On Day Zero, someone started a betting pool on who would be the "one guy" who died from heat stroke. I was the person identified as most likely to die. The stakes were even higher if you could predict WHEN I would die from heat stroke. There were even lesser pools on when I would wash out, fail my physical fitness test, shoot myself in the foot, etc. Many people placed their money on me failing the final physical fitness test. No one had counted on my buddies Dyar and Grimes running with me to make sure I passed that test. Dyar ran with me the whole way. Grimes came back for me after running his test, noticed we were running too slowly, then picked up the pace for us. I had barely finished that race.

Failure Was Never an Option

Had I known about the betting pool, it would have been easy for my mind to feed those doubts into reality for myself. Fortunately for me, I never knew about those doubts until people saw that I was succeeding. That was when people either shared their support for me, or their disappointment that I was not living up to their lower expectations of me.

The truth is that I succeeded and thrived in basic training because failure was never an option for me. I placed myself in situations where it was worse to go back than to push forward. Having Drill Sergeants "assisting" me aggressively even had me believe that it was worse to never try an obstacle than to take that obstacle full-on.

In my life today, I still firmly believe that inaction is the deadliest thing to your dream. Inaction is fueled by people telling you the odds are stacked against you, but it is ultimately fueled by you actually believing the doubts of your naysayers.

Make your own odds for success, and eventually you'll find that you shattered the odds people stacked against you.

When was a time you achieved an accomplishment despite having doubters and naysayers betting against you? Comment below.

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Friday, July 4, 2014

Use It or Lose It - Inalienable Rights

Corpus Christi Hooks 4th of July game, 2011. Whataburger Field.
Happy Independence Day to you and your family! While I share this picture from a 4th of July Corpus Christi Hooks game in 2011, I hope you are able to enjoy a safe, fun-filled holiday. I am grateful we live in a nation where freedom is prized even though that does come with greater risk and responsibility than most countries.

On my blog this week, I re-posted an entry from May 2011 where I reflect on returning home from Operation Iraqi Freedom. (Read "My Own Replacement")

I remember clearly seeing video and news stories of people protesting the 2003 invasion of Iraq before our mission kicked off. Some soldiers were hurt by this, even angered, but I was grateful. Seeing those protests gave me hope that terror hadn't won in our nation.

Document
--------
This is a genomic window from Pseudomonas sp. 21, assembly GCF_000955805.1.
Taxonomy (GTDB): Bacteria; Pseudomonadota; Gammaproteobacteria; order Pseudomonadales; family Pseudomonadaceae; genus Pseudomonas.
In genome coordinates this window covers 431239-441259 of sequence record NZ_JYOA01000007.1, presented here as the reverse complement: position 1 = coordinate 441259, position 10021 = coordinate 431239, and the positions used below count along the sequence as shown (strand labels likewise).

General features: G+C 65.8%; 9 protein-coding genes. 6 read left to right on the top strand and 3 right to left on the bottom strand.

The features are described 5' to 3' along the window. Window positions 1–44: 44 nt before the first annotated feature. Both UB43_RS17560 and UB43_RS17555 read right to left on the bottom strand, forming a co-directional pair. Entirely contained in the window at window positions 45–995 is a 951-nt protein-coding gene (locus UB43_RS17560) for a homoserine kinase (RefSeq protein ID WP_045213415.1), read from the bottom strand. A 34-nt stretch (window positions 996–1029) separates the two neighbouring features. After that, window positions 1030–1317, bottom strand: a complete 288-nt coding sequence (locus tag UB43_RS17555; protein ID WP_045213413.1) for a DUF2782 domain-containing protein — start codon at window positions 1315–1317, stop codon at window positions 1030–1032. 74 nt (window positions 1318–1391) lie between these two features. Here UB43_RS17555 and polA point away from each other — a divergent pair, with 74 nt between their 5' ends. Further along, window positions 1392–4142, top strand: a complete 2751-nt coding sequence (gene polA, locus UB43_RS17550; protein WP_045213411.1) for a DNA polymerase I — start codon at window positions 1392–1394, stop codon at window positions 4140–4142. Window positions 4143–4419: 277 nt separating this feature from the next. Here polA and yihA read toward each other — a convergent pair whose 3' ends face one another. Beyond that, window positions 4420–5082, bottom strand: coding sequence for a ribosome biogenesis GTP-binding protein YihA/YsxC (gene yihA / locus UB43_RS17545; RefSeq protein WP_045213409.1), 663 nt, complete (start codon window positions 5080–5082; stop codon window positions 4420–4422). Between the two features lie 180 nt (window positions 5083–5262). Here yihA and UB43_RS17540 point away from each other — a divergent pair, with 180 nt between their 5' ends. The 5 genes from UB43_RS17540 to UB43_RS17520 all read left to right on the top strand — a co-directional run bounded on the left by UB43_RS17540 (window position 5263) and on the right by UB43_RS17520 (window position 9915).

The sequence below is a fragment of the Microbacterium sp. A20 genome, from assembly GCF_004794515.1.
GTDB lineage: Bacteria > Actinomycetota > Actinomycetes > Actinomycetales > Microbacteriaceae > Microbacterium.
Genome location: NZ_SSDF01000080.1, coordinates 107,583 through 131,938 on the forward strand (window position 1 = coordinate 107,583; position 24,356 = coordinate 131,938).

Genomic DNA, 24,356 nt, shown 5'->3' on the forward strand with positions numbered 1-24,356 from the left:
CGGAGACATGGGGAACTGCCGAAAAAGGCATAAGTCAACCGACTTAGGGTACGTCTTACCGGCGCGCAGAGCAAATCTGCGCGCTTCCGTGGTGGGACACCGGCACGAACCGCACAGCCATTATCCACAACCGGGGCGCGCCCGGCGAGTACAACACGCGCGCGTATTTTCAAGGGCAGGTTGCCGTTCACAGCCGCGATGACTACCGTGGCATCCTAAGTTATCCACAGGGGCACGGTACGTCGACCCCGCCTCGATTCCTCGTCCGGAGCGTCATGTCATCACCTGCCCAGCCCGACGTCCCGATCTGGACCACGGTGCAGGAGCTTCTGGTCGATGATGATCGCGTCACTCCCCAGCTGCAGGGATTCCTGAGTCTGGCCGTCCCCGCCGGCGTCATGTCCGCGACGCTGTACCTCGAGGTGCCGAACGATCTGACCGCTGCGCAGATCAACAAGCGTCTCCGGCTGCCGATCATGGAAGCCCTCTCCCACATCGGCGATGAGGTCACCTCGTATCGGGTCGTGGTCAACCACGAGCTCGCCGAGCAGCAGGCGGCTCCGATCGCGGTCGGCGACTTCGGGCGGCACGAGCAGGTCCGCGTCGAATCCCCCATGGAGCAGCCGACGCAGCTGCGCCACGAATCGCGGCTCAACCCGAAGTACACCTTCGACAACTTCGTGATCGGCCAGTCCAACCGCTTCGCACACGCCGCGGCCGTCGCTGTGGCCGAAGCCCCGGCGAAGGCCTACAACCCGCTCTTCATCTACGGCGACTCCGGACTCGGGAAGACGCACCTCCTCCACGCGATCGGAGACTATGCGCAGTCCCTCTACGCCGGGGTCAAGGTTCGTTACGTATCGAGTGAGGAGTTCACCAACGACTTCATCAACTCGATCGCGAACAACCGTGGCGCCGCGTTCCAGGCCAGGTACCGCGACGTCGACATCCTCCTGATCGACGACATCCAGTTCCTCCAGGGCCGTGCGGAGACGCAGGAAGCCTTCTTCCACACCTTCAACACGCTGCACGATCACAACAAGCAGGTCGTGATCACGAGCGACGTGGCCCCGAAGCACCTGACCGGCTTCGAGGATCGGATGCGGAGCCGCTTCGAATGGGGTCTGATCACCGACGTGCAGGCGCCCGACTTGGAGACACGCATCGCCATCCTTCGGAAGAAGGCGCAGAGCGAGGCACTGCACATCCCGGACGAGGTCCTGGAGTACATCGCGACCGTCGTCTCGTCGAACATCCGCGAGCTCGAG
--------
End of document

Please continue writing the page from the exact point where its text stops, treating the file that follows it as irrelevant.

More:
By Unknown or not provided
[Public domain],
via Wikimedia Commons
We are still a country that embraces the First Amendment of the U.S. Constitution. Protecting our rights to free speech, freedom of the press, freedom of religion, freedom to assemble is important to me, but USING those rights is even more important.

Much like someone who accrues too much paid time off at work, we have a "Use it or lose it" arrangement. The less we use our inalienable rights, the more likely they will be stripped from us gradually. If not by government directly, then by our own inaction.

With that said, Happy Independence Day, and never waste your God-given rights. Use your rights with confidence and responsibility.

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Thursday, July 3, 2014

Episode 21 - Favorite Holidays, Open Communication, Golden Rule, and Platinum Rule

Alternate Title: Why, Adela, Why?! (Jacob’s response to this episode’s question.)

Summer 2014
My son has reached that time in his life where he is branching out in his teen life, and he finds himself feeling more embarrassed about what he can and cannot share with us. Our hope is that he will come to us for every aspect about his life, share with us things that are troubling him, and come to us with advice.

For that to happen, we definitely need to foster a relationship where he feels safe coming to us. Fortunately, Jacob isn't worried about us being judgmental towards him, but he is concerned that we would embarrass him or make fun of him when he does come forward. This episode was a great reminder to me that the communication I have with my son has to be in such a way that it builds trust so he can come to me with openness and I can continue to guide him through the most difficult years of his youth.

Jacob's question to Jerry: What is your favorite holiday?

Jerry's question to Jacob: What do you wish your parents knew about your life right now that we may not totally get?

Special thanks to Adela Garcia from Corpus Christi, Texas for the question I was able to ask Jacob.

Our question to you: How do you keep the communication channels open with your child? Are there rules or guidelines you keep about how you respond to your kids so they continue to trust you? What are must-dos and don’t-ever-dos you have in communicating with your child or teen?